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Vladimir Putin's narrative of Russian identity

Kondryukova, Elena LU (2019) EUHK30 20191
European Studies
Abstract
Throughout the 21st century, Russian policy has been identified primarily by one unalterable person – Vladimir Putin. His coming to power as president of the Russian Federation marked a new course in Russia’s policy. Putin’s political decisions and visions are of considerable importance in Russian domestic policy as much as in international politics.

The aim of this paper is to study how Vladimir Putin, in his speeches to Russian diplomats, constructs his narrative about Russian identity in relation to the West, in particular, with the European Union and the United States of America. With the use of comparative and narrative thematical analyses as methods, combined with theories about constructivism, Russian ideas and history, the... (More)
Throughout the 21st century, Russian policy has been identified primarily by one unalterable person – Vladimir Putin. His coming to power as president of the Russian Federation marked a new course in Russia’s policy. Putin’s political decisions and visions are of considerable importance in Russian domestic policy as much as in international politics.

The aim of this paper is to study how Vladimir Putin, in his speeches to Russian diplomats, constructs his narrative about Russian identity in relation to the West, in particular, with the European Union and the United States of America. With the use of comparative and narrative thematical analyses as methods, combined with theories about constructivism, Russian ideas and history, the speeches have been compared and analysed in order to show how Putin narrates Russian identity throughout the years.

The results show that the narrative of Russian identity changes over time. Russian identity evolves into a great power, while the narrative of the West becomes more negative. The study can contribute to deepening the understanding of how political leaders impact the formation of the country’s identity through the creation of a narrative that they share with the public. (Less)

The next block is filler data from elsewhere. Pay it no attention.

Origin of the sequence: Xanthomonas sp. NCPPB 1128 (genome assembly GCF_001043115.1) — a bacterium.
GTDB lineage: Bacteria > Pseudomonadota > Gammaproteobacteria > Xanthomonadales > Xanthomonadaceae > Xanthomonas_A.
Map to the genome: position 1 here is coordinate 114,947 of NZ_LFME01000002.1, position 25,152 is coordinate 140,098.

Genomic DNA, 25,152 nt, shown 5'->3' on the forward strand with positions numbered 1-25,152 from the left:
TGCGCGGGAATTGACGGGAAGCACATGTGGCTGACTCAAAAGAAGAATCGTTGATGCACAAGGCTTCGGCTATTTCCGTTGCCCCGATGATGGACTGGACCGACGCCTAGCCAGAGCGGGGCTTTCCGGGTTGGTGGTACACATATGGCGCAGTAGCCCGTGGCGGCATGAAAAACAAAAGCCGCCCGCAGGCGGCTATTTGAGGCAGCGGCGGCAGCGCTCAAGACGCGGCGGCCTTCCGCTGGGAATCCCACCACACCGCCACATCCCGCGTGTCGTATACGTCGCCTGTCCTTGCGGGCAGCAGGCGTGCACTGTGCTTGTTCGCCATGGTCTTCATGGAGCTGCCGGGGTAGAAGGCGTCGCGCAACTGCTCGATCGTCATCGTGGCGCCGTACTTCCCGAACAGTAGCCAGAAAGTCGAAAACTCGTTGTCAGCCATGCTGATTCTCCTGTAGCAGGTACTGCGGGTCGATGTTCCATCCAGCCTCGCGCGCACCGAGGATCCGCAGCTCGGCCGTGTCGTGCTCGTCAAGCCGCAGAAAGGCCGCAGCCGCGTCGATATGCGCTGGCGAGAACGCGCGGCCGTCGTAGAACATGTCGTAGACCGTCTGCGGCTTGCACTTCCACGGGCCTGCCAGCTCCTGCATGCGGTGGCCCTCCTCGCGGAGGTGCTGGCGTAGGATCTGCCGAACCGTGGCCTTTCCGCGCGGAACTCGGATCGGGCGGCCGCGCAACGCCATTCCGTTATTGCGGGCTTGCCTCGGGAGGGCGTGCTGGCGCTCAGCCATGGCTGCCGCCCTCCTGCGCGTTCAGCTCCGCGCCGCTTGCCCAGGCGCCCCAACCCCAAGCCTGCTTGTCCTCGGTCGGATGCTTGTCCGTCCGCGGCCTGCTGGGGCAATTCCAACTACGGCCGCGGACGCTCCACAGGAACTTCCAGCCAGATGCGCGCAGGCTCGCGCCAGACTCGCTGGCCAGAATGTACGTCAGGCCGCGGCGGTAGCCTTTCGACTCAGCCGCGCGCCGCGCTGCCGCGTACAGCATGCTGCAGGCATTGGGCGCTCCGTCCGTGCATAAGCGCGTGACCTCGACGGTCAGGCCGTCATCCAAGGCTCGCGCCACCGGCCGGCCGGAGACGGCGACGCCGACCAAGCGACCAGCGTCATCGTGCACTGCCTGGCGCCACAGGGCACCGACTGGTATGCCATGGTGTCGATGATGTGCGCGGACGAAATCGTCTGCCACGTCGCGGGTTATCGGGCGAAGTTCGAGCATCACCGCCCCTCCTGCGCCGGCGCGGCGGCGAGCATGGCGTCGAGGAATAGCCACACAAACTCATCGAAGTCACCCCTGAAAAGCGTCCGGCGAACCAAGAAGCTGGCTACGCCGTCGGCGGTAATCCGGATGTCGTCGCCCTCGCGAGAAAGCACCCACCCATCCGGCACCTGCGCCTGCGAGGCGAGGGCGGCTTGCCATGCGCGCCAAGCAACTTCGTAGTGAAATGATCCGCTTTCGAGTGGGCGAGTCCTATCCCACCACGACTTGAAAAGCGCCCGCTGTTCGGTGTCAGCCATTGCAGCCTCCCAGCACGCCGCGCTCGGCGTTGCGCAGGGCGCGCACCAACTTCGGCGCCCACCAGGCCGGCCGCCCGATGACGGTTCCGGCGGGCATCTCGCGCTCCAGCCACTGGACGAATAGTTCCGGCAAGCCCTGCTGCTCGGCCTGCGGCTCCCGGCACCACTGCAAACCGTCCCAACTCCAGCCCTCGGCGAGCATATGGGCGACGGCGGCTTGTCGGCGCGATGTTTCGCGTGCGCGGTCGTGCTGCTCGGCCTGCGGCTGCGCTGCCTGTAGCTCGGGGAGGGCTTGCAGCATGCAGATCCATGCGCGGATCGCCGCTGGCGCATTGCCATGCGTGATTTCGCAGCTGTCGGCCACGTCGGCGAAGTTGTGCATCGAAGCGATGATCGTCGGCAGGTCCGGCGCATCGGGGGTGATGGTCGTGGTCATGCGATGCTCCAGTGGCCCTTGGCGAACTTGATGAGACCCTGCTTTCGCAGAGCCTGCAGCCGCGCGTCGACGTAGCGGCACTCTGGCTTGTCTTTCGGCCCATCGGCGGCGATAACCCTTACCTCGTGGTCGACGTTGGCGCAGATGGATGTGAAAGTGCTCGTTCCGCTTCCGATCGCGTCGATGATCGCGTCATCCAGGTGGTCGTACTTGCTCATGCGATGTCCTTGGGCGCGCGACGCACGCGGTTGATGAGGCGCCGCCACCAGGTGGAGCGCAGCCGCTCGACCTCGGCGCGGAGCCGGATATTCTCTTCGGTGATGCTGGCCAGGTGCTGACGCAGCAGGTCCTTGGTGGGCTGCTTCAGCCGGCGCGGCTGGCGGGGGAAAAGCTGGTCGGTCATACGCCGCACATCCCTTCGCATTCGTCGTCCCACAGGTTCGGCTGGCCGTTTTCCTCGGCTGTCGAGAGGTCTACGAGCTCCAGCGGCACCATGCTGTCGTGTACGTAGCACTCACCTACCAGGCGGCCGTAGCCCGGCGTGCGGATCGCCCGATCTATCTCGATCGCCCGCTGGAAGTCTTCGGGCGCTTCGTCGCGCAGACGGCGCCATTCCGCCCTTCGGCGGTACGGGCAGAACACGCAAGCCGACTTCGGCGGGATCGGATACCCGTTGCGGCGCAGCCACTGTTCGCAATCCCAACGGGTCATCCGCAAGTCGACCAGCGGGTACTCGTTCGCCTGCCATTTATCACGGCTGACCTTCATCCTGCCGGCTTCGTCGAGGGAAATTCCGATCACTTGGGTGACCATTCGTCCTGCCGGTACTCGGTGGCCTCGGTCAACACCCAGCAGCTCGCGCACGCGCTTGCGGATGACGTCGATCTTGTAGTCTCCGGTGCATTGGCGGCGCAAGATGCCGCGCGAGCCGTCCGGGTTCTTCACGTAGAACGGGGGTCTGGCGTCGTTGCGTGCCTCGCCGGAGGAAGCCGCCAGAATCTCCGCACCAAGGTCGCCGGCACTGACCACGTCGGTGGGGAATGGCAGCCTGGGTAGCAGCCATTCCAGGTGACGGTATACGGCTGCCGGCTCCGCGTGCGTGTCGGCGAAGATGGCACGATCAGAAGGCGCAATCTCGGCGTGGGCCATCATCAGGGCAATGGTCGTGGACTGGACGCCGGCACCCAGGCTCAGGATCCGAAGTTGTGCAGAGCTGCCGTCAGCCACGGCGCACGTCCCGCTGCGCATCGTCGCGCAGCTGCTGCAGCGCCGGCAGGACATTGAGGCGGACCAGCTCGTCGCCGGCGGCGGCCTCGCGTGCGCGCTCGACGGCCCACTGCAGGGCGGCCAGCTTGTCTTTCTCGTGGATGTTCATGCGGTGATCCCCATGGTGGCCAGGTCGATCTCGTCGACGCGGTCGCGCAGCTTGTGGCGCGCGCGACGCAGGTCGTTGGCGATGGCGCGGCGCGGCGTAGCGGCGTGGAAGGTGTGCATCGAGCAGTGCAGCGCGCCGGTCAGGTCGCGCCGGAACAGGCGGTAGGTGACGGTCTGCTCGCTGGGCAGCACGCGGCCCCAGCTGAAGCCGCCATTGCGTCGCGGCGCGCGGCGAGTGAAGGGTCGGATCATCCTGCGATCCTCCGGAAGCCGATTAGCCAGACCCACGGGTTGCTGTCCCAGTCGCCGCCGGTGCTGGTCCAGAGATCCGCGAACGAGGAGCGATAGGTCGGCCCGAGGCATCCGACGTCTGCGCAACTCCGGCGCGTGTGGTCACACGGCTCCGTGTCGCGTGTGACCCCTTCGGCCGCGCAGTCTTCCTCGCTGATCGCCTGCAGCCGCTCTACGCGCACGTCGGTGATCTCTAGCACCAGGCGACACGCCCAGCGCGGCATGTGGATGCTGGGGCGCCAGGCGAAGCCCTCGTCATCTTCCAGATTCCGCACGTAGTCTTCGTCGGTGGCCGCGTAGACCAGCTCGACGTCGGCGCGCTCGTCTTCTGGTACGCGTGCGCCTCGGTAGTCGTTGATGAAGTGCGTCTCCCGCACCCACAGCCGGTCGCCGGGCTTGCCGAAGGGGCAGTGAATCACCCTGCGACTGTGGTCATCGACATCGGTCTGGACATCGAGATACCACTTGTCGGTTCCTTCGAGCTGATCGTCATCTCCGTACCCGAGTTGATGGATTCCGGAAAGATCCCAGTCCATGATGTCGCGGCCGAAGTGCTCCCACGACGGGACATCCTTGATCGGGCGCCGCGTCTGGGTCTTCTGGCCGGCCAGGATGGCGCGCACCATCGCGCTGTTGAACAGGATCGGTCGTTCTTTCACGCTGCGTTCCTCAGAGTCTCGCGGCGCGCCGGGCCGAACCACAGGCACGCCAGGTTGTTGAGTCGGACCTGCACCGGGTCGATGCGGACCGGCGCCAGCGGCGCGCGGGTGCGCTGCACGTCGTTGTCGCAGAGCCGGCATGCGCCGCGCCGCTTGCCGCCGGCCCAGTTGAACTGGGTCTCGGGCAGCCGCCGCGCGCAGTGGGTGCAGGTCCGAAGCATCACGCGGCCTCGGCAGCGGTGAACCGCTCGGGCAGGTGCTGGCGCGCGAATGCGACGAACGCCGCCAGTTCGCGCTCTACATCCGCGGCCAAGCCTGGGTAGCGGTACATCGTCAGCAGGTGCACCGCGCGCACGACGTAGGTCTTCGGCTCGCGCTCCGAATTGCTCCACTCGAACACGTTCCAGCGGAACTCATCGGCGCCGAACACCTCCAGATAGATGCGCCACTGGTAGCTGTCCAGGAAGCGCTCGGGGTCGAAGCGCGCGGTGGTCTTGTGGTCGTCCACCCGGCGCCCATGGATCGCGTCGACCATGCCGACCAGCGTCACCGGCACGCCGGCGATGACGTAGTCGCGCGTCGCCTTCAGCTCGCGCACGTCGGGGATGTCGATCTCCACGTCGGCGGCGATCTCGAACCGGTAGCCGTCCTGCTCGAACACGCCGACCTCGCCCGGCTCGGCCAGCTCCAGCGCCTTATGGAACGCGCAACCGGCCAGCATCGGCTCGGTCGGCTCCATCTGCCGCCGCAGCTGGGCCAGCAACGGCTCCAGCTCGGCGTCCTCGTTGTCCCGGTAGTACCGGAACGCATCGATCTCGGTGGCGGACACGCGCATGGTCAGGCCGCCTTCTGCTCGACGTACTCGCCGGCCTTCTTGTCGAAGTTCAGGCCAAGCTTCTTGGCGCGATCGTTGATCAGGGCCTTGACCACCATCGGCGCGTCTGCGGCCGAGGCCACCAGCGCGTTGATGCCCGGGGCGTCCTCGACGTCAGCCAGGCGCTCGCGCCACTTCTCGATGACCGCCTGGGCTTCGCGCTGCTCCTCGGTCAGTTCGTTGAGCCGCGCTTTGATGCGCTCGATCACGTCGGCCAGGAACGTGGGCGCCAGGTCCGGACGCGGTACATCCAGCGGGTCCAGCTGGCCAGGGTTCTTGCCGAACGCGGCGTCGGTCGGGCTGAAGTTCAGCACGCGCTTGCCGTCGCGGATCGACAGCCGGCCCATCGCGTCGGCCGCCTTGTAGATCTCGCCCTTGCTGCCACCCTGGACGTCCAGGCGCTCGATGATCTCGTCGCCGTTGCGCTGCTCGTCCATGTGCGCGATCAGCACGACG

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author
Kondryukova, Elena LU
supervisor
organization
course
EUHK30 20191
year
type
M2 - Bachelor Degree
subject
keywords
Vladimir Putin, Russian identity, narrative, EU, US, Eurasia, constructivism, Russia, Europastudier, European Studies
language
English
id
8995240
date added to LUP
2020-09-10 10:38:09
date last changed
2020-09-10 10:38:09
@misc{8995240,
  abstract     = {Throughout the 21st century, Russian policy has been identified primarily by one unalterable person – Vladimir Putin. His coming to power as president of the Russian Federation marked a new course in Russia’s policy. Putin’s political decisions and visions are of considerable importance in Russian domestic policy as much as in international politics.

The aim of this paper is to study how Vladimir Putin, in his speeches to Russian diplomats, constructs his narrative about Russian identity in relation to the West, in particular, with the European Union and the United States of America. With the use of comparative and narrative thematical analyses as methods, combined with theories about constructivism, Russian ideas and history, the speeches have been compared and analysed in order to show how Putin narrates Russian identity throughout the years. 

The results show that the narrative of Russian identity changes over time. Russian identity evolves into a great power, while the narrative of the West becomes more negative. The study can contribute to deepening the understanding of how political leaders impact the formation of the country’s identity through the creation of a narrative that they share with the public.},
  author       = {Kondryukova, Elena},
  keyword      = {Vladimir Putin,Russian identity,narrative,EU,US,Eurasia,constructivism,Russia,Europastudier,European Studies},
  language     = {eng},
  note         = {Student Paper},
  title        = {Vladimir Putin's narrative of Russian identity},
  year         = {2019},
}